Woody Harrelson and Charlize Theron share a dramatic moment in Battle In Seattle.
BATTLE IN SEATTLE written and directed by Stuart Townsend, with Charlize Theron, Woody Harrelson and André Benjamin. 98 minutes. An Alliance Films release. Opens Friday (October 17). For venues and times, see Movies. Rating: NNNN
Having struggled for years to be known as something other than that Irish actor who kind of looks like Jude Law, Stuart Townsend makes a confident debut as a writer/director with Battle In Seattle, a fictional recreation of the 1999 World Trade Organization riots.
The anti-globalization protests surrounding the WTO conference were supposed to be the usual affair, with the giant puppets and the chanting of accusatory slogans and maybe a couple of screeds against Starbucks and its agenda of global domination. The protesters had pledged non-violence; the authorities would keep a respectful distance.
It didn't hold. Civil protest became civil disobedience, which triggered violence, which brought the police forces down on the people like a sledgehammer. Townsend presents the descent into chaos as an uncontrollable force that just rolls right over well-intentioned people on every side - delegates, demonstrators, journalists, city officials, riot cops and ordinary citizens.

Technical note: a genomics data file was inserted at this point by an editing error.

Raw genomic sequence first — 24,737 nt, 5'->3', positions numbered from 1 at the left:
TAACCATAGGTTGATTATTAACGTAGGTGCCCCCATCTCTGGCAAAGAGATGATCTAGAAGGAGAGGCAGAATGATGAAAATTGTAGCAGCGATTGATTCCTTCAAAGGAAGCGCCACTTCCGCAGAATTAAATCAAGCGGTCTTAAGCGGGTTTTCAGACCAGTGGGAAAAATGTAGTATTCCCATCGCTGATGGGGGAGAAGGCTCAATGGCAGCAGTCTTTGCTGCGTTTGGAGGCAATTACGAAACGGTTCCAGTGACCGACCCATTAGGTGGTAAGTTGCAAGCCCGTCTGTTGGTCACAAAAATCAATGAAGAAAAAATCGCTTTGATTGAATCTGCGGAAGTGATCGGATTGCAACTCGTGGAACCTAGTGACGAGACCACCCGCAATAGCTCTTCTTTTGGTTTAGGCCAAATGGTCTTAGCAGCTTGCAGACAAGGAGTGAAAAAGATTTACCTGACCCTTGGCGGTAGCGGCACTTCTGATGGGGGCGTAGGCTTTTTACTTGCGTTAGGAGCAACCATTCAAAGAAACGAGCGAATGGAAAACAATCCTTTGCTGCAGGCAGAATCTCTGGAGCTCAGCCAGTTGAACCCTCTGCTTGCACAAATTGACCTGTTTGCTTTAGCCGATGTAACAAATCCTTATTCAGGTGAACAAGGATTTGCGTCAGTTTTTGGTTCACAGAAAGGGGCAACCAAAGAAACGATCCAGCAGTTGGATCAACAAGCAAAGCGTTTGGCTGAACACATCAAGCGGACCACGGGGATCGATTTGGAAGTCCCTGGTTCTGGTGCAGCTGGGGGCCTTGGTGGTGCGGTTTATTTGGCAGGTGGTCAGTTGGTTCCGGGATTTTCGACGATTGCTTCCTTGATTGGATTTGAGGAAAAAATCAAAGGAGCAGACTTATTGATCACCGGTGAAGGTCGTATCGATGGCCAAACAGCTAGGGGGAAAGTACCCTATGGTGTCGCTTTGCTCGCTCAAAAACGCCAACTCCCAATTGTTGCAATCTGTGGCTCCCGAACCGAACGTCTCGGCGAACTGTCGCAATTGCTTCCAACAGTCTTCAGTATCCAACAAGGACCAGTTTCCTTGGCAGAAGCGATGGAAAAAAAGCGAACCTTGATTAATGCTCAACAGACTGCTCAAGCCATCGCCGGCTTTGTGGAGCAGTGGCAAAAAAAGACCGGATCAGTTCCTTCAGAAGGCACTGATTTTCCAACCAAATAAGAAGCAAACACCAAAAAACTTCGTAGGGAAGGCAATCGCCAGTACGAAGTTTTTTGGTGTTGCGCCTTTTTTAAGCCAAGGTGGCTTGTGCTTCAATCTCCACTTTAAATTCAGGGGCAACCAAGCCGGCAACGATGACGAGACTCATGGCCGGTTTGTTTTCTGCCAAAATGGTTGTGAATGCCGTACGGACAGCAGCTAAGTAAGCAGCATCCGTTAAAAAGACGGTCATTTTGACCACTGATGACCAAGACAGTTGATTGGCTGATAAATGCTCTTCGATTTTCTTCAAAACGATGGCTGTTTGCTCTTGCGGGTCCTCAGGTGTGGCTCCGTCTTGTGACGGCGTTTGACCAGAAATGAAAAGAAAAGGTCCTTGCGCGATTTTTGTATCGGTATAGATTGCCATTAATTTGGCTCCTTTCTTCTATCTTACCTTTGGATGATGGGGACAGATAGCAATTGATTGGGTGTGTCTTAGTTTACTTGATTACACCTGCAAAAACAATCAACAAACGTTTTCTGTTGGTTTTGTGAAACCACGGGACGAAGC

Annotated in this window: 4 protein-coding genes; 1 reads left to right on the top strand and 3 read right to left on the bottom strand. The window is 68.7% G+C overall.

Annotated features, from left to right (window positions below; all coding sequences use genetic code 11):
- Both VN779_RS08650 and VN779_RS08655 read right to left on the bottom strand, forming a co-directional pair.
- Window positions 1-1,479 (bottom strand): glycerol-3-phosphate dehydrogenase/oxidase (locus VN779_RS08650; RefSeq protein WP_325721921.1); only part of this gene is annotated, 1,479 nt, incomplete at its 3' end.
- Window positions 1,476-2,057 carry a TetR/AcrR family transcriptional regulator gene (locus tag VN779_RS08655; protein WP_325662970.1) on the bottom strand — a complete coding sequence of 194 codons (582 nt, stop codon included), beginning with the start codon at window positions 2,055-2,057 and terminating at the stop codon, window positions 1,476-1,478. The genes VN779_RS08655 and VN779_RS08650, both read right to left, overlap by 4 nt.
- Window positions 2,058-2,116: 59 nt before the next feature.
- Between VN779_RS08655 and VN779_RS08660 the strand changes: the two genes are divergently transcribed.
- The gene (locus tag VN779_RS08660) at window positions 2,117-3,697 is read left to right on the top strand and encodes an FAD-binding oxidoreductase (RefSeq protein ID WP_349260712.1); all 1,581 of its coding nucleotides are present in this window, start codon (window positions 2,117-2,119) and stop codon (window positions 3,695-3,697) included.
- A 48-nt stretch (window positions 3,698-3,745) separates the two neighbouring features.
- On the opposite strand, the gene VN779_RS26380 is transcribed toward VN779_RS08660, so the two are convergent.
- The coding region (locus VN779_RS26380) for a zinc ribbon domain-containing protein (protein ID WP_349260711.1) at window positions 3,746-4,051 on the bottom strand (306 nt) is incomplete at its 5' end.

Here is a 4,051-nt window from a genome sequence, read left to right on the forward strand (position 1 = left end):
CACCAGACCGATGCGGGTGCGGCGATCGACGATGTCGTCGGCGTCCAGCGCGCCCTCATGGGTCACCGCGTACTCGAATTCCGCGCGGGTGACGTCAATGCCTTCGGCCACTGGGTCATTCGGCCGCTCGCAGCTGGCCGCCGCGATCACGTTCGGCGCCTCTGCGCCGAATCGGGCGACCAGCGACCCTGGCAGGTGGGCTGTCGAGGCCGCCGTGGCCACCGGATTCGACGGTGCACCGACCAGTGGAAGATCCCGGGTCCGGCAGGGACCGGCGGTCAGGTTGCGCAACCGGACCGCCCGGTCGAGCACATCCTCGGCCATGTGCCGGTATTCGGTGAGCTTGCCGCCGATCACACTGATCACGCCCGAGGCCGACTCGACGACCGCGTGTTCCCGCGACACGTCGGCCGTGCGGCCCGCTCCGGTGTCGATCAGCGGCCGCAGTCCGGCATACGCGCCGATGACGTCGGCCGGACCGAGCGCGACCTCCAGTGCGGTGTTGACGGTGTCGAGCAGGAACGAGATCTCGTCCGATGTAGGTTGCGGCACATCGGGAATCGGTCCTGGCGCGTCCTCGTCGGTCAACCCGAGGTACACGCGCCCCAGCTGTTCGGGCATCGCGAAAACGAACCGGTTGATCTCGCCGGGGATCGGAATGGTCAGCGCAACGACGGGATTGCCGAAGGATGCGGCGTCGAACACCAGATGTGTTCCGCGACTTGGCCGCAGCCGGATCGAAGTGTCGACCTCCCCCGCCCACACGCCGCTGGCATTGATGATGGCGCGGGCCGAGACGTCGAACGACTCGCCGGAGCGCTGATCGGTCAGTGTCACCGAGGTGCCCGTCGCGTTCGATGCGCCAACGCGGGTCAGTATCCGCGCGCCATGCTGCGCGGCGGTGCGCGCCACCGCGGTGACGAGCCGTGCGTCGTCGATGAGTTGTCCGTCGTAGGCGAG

Battle In Seattle restages the crisis on the streets of Vancouver quite effectively; its casting sense is similarly sharp. André Benjamin emerges as the most charismatic of the protesters, and Rade Serbedzija brings the appropriate gravity to a small role as a WTO delegate trying to raise funds for Doctors Without Borders. Charlize Theron (Townsend's offscreen partner) and Woody Harrelson get the juiciest personal stories as a couple at the centre of the chaos.
The only off note is a coda that finds Townsend taking a moral position on the story he's just told. The film is so balanced and apolitical up to that point that such a statement feels unnecessary. But I guess we can cut the guy some slack - this is his first time out, after all.